In Memoriam: Roger Schank (March 12, 1946 – Jan. 29, 2023)

In Memoriam: Roger Schank (March 12, 1946 – Jan. 29, 2023)

Headshot of Roger SchankRoger Schank, who work gave birth to the field of learning sciences, died on Jan. 29 in Shelburne, Vt.Roger Schank, an outspoken theorist and researcher in artificial intelligence and cognitive science, founded the interdisciplinary Institute for the Learning Sciences (ILS) at Northwestern University in 1989. His vision gave birth to an entirely new interdisciplinary field of academic research: Learning Sciences.

Schank’s pioneering Institute led to the nation’s first doctoral program in learning sciences at Northwestern’s School of Education and Social Policy. That program, founded and directed by former Dean Roy Pea, has since been replicated nationwide and is offered by 65 universities around the world.

The School of Education and Social Policy, meanwhile, became the first school in the nation to offer learning sciences at the undergraduate level in 2016.

“Roger was an intellectual giant, however disputatious he was,” said Pea, who was recruited to Northwestern by Schank in 1991 and is now the David Jacks Professor of Education and Learning Sciences at Stanford University. “He has been a key figure in the history of cognitive sciences from the time he was in his 20’s. He was brilliantly creative.”

Schank, professor emeritus of computer science at Northwestern Engineering, joined Northwestern in 1989 as the John Evans Professor of Computer Science, Education, and Psychology to establish ILS through a 10-year, $30 million grant from Andersen Consulting.

The ILS included a full-time staff of programmers, graphic artists, and content specialists in addition to faculty and graduate students from the School of Education and Social Policy, the McCormick School of Engineering and the Department of Psychology at the Weinberg College of Arts and Sciences.

The team — 200 members strong at its height — brought together people who studied cognitive science and who were also intrigued by learning and education, which at the time were considered separate disciplines. “His core emphasis was bringing cognition and computing together,” Pea said. “We added cultural context as the third keystone emphasis of the Learning Sciences doctoral program."

Schank was known for visionary and provocative views – his blog was aptly titled “Education Outrage.” In his book “Teaching Minds: How Cognitive Science Can Save Our Schools,” he argued that cognitive abilities are more important than subjects like algebra and chemistry.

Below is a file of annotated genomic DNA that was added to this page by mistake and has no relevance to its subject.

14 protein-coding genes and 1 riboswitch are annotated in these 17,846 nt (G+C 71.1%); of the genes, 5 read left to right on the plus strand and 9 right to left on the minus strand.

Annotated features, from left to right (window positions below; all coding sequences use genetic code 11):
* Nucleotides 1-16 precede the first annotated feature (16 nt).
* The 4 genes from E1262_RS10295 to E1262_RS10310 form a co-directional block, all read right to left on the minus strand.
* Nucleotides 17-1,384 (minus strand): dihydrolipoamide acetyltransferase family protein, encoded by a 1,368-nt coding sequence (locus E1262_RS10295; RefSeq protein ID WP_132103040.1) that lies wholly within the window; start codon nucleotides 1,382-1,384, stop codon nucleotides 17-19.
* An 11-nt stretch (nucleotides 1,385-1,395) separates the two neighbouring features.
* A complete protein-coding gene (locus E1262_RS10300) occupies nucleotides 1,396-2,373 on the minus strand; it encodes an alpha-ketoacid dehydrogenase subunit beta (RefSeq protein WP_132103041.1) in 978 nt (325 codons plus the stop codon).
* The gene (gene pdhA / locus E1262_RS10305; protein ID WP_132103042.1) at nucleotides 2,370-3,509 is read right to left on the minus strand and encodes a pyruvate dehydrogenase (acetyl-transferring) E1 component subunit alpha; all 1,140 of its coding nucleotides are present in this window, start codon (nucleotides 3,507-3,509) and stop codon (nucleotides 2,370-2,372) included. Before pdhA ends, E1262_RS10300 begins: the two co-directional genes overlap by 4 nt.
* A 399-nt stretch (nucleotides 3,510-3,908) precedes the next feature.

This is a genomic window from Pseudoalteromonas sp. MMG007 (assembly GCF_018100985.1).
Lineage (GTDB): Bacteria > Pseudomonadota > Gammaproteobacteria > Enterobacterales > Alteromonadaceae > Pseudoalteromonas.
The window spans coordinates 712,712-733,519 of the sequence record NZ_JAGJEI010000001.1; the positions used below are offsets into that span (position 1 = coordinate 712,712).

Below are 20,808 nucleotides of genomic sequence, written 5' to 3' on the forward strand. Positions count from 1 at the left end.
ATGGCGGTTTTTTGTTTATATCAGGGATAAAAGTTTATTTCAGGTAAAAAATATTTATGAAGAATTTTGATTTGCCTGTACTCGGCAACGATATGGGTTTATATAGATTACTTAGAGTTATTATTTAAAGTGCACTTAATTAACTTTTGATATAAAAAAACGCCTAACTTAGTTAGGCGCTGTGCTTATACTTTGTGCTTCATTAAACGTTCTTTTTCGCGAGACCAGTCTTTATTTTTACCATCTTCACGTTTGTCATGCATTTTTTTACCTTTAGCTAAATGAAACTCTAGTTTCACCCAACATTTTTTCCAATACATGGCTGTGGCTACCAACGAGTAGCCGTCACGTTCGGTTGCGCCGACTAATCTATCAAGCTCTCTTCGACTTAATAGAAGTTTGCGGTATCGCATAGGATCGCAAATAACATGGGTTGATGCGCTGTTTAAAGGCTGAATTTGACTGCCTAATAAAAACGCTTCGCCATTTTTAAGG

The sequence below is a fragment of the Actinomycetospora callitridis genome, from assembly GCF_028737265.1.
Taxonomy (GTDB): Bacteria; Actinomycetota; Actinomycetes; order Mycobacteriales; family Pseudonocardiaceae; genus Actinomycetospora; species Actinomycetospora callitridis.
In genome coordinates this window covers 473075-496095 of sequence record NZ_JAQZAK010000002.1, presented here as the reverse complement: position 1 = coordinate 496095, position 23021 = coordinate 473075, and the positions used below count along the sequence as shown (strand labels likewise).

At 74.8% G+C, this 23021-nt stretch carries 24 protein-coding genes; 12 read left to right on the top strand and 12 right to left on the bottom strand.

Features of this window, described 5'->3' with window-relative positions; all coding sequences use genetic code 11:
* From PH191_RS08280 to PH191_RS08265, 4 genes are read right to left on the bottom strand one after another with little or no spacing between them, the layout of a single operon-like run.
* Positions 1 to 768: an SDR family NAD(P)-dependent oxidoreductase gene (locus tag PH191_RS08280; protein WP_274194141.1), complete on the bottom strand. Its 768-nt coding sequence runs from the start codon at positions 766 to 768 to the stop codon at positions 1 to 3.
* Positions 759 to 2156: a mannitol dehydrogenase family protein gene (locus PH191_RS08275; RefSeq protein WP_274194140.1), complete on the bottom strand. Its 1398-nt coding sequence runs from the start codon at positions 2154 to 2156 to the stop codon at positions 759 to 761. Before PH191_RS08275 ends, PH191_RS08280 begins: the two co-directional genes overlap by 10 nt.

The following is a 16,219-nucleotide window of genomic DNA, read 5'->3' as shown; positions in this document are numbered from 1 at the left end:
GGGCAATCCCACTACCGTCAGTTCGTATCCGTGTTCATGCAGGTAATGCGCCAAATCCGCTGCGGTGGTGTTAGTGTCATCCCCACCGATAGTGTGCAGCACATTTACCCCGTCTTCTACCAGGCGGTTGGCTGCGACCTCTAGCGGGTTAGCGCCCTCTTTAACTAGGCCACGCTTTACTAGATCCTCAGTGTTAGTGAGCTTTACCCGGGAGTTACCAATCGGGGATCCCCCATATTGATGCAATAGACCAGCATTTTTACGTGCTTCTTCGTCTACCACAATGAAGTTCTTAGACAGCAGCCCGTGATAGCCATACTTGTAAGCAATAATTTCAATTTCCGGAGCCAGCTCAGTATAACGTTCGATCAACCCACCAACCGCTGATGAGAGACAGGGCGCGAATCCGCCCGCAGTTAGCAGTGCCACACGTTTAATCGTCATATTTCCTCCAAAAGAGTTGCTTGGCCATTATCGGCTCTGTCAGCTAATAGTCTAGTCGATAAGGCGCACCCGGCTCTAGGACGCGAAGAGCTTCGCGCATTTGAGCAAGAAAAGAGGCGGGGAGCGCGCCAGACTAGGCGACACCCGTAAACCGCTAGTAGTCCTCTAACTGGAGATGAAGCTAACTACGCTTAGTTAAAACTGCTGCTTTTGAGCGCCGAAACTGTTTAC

“We need to begin teaching people to reason well enough to make sensible political and life choices,” he wrote in 2012. “This is a very important idea in a democracy.”

His work has remained relevant over the decades, even cutting edge. His 1995 book Tell Me a Story: Narrative and Intelligence was cited by Forbes this year as one of the top three “Obscure Business Storytelling Books” that leaders should read for its “insights into human relationships, interaction, and collective intelligence.”

A prolific writer, Schank authored more than 125 academic articles and 30 books. He was a fellow of the Association for the Advancement of Artificial Intelligence and cofounded the academic journal Cognitive Science in 1977. Two years later, he founded the Cognitive Science Society.

“He was an enormously influential figure - it's not an exaggeration to say that the arc of my entire professional career was set under his influence,” said Jon Revelos, who earned his master’s in computer science at the ILS in 1994 and is now principal owner of Knowledge Narratives.

“He was always a presence as I considered learning design ideas and weighed the hype of the latest AI evolvement, such as ChatGPT,” Revelos said. “He'll be missed by many. I was lucky to have spent some time with him firsthand.”

Prior to joining Northwestern, Schank was a professor at Stanford from 1968 to 1973, and at Yale University from 1974 to 1989. At Yale, he co-created the Yale Cognitive Science program where SESP's Brian Reiser, the Orrington Lunt Professor of Learning Sciences, received his PhD from in 1983.

Schank founded multiple learning technologies companies, including Socratic Arts, Cognitive Arts, Cognitive Systems. Inc., and CompuTeach, Inc. He was also the founder and executive director of the nonprofit Engines for Education.

One of his gifts, said Pea, was a supernatural ability to actively listen and deeply engage with one’s ideas. “Everyone – professors and students alike–learned something important in every conversation we had with Roger because he was a lightning mind,” said Pea, the director of the Learning Sciences and Technology Design doctoral program at Stanford. “He would listen very carefully, think about what you were saying and seek to make a model or figure out the big picture. If he agreed with it, he would ask questions to expand on it.”

And if he didn’t agree?

“He would pop your balloons for things that you thought and give you evidence for why you should think otherwise,” Pea said.

By Julie Deardorff
Last Modified: 3/13/23